Can IEEE Help With Lack of Cloud Computing Standards?
“If you can’t measure it, you can’t improve it.”
- Lord Kelvin (1824-1907), British physicist and engineer.
I had written earlier on the lack of codified standards in cloud computing to provide benchmarks for service. (See: Cloud Computing Standards: How Important Are They?). I had also discussed one of the major drawbacks for this lacunae – the vagueness in cloud computing contracts (See: The Small Print in Cloud Computing Contracts). Now, a possible solution may be in sight, now that the Institute of Electrical and Electronics Engineers or IEEE has joined the fight.
The IEEE is a non-profit professional association dedicated to advancing technological innovation related to electricity. It has more than 400,000 members in more than 160 countries, 45% outside the United States. With this move called the Cloud Computing Initiative, it is trying to establish two standards in cloud computing – IEEE P2301, Draft Guide for Cloud Portability and Interoperability Profiles, and IEEE P2302, Draft Standard for Inter-cloud Interoperability and Federation.
Steve Diamond, chair, IEEE Cloud Computing Initiative, cited a recent ITC study which identified the lack of security and standards as the two most pressing issues for the cloud, where 70% of the survey’s respondents said cloud standards were “important” or “very important”. He compared the current state of cloud computing to the Internet which benefited greatly once the TCP/IP standard was formalized. This is something I had earlier referenced in my article on cloud computing standards.
“Since its inception, the Internet has gone through radical changes driven by the twin engines of continued technology advancement and evolving user expectations. Cloud computing today is very much akin to the nascent Internet – a disruptive technology and business model that is primed for explosive growth and rapid transformation. But without a flexible, common framework for interoperability, innovation could become stifled, leaving us with a siloed ecosystem. By leveraging its uniquely deep and broad technological resources and expertise, IEEE is helping to minimize fragmentation and ensure that cloud computing realizes its full potential,” said Diamond.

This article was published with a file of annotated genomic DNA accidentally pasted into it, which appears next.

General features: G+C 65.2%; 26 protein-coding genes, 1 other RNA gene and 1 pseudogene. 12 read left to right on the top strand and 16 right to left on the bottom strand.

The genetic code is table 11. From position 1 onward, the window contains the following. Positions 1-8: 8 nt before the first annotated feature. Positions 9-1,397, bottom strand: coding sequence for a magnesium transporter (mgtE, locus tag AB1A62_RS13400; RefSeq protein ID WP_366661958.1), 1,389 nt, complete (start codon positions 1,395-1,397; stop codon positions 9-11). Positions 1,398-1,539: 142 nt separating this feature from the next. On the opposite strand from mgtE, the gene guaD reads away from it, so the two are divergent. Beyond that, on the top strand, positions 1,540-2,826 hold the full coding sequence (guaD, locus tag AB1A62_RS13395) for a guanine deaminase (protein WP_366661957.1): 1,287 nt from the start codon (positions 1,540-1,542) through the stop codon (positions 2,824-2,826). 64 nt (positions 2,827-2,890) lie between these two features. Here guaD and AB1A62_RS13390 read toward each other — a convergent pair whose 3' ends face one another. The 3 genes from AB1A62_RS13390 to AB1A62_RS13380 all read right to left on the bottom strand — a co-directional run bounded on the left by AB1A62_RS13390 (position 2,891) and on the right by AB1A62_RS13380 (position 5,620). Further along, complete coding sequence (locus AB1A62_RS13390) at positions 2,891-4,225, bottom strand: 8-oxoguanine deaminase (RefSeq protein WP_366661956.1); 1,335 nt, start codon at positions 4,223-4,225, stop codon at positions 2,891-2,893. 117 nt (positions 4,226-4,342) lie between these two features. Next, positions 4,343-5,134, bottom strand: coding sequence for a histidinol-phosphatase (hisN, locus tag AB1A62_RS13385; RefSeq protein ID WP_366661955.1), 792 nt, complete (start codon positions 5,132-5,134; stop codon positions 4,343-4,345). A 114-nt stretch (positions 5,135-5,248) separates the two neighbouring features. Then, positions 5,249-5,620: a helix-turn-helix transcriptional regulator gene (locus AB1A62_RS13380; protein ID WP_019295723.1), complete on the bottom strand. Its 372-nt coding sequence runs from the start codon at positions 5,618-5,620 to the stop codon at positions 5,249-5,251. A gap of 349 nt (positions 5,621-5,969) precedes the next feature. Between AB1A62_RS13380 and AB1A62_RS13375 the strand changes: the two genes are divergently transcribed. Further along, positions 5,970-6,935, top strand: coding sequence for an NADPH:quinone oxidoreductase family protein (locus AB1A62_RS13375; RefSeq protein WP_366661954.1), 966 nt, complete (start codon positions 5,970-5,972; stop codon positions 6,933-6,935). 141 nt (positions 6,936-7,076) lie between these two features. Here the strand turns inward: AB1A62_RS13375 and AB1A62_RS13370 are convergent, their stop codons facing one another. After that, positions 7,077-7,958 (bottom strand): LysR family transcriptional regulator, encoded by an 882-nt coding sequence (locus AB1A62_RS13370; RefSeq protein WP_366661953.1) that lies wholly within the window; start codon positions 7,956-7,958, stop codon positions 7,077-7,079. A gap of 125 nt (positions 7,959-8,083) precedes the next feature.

So what makes IEEE’s efforts more suitable than some other industry bodies that have been created with the same objective? Well, for one, there is IEEE’s record in this field. It was IEEE’s work on 802.11 standards that made Wi-Fi the universal technology it is today. Secondly, consider IEEE’s extensive membership and reputation. This increases the probability that IEEE’s recommendations will be widely accepted. Thirdly, the fact that IEEE is an independent body with no corporate loyalties makes it impartial. Taking all these together, IEEE is eminently suitable to assume this important responsibility.
“Cloud computing will change everything. It is one of the three aspects of the ‘perfect storm’ of technology waves currently sweeping across humanity, the other two being massive deployment of very smart mobile devices, and ubiquitous high-speed connectivity,” said David Bernstein, IEEE P2301 and IEEE P2302 WG chair, and managing director, Cloud Strategy Partners. “The cloud will tie all of these coming advancements together. We’re truly embarking on a new age of innovation.”
He was quite insistent on the inclusive and voluntary nature of the initiative. “The standards are entirely voluntary for all considered, including users, vendors and participants,” he said. “Anyone is free to adopt them if they find value in it”. Since many cloud companies are participating in the development of the standards, he reasoned, they are more likely accept them.
“IEEE is in a uniquely powerful position to impact and shape the face of the burgeoning cloud computing revolution. Driven by a membership dedicated to technology innovation, IEEE continues to set the pace and methodology for contemporary standards development,” said Judith Gorman, managing director, IEEE-SA.
“These newest standards will not only follow the consensus-based process championed by IEEE, but will also leverage the latest in technology development best practices, such as live global test beds and open source references. Cloud computing will showcase our ability to deliver exceptional, universally relevant standards created with these leading edge methodologies,” she added.
By Sourya Biswas